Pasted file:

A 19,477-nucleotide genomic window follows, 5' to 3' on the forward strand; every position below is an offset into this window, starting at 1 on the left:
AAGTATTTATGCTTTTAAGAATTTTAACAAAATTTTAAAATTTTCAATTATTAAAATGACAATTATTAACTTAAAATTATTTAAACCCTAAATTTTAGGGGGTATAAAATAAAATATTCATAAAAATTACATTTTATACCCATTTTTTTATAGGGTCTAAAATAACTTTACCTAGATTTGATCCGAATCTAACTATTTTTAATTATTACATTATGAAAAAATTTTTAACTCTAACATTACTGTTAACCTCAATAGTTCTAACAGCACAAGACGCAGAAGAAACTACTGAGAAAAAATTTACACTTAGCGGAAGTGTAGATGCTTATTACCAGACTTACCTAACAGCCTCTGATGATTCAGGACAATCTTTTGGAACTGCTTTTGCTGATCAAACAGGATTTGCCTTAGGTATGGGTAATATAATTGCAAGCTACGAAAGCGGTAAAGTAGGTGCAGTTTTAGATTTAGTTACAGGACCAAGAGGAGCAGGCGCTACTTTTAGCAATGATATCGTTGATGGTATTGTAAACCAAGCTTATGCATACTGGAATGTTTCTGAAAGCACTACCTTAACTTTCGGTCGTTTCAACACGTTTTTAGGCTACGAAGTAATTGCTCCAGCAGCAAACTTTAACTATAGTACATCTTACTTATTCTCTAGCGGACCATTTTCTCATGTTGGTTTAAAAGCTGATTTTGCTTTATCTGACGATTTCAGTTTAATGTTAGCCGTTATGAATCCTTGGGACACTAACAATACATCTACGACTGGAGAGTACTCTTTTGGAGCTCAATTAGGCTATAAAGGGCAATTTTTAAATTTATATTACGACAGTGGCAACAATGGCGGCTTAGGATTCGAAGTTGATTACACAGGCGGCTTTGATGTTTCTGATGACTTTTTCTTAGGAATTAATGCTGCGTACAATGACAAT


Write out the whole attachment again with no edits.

A 19,477-nucleotide genomic window follows, 5' to 3' on the forward strand; every position below is an offset into this window, starting at 1 on the left:
AAGTATTTATGCTTTTAAGAATTTTAACAAAATTTTAAAATTTTCAATTATTAAAATGACAATTATTAACTTAAAATTATTTAAACCCTAAATTTTAGGGGGTATAAAATAAAATATTCATAAAAATTACATTTTATACCCATTTTTTTATAGGGTCTAAAATAACTTTACCTAGATTTGATCCGAATCTAACTATTTTTAATTATTACATTATGAAAAAATTTTTAACTCTAACATTACTGTTAACCTCAATAGTTCTAACAGCACAAGACGCAGAAGAAACTACTGAGAAAAAATTTACACTTAGCGGAAGTGTAGATGCTTATTACCAGACTTACCTAACAGCCTCTGATGATTCAGGACAATCTTTTGGAACTGCTTTTGCTGATCAAACAGGATTTGCCTTAGGTATGGGTAATATAATTGCAAGCTACGAAAGCGGTAAAGTAGGTGCAGTTTTAGATTTAGTTACAGGACCAAGAGGAGCAGGCGCTACTTTTAGCAATGATATCGTTGATGGTATTGTAAACCAAGCTTATGCATACTGGAATGTTTCTGAAAGCACTACCTTAACTTTCGGTCGTTTCAACACGTTTTTAGGCTACGAAGTAATTGCTCCAGCAGCAAACTTTAACTATAGTACATCTTACTTATTCTCTAGCGGACCATTTTCTCATGTTGGTTTAAAAGCTGATTTTGCTTTATCTGACGATTTCAGTTTAATGTTAGCCGTTATGAATCCTTGGGACACTAACAATACATCTACGACTGGAGAGTACTCTTTTGGAGCTCAATTAGGCTATAAAGGGCAATTTTTAAATTTATATTACGACAGTGGCAACAATGGCGGCTTAGGATTCGAAGTTGATTACACAGGCGGCTTTGATGTTTCTGATGACTTTTTCTTAGGAATTAATGCTGCGTACAATGACAAT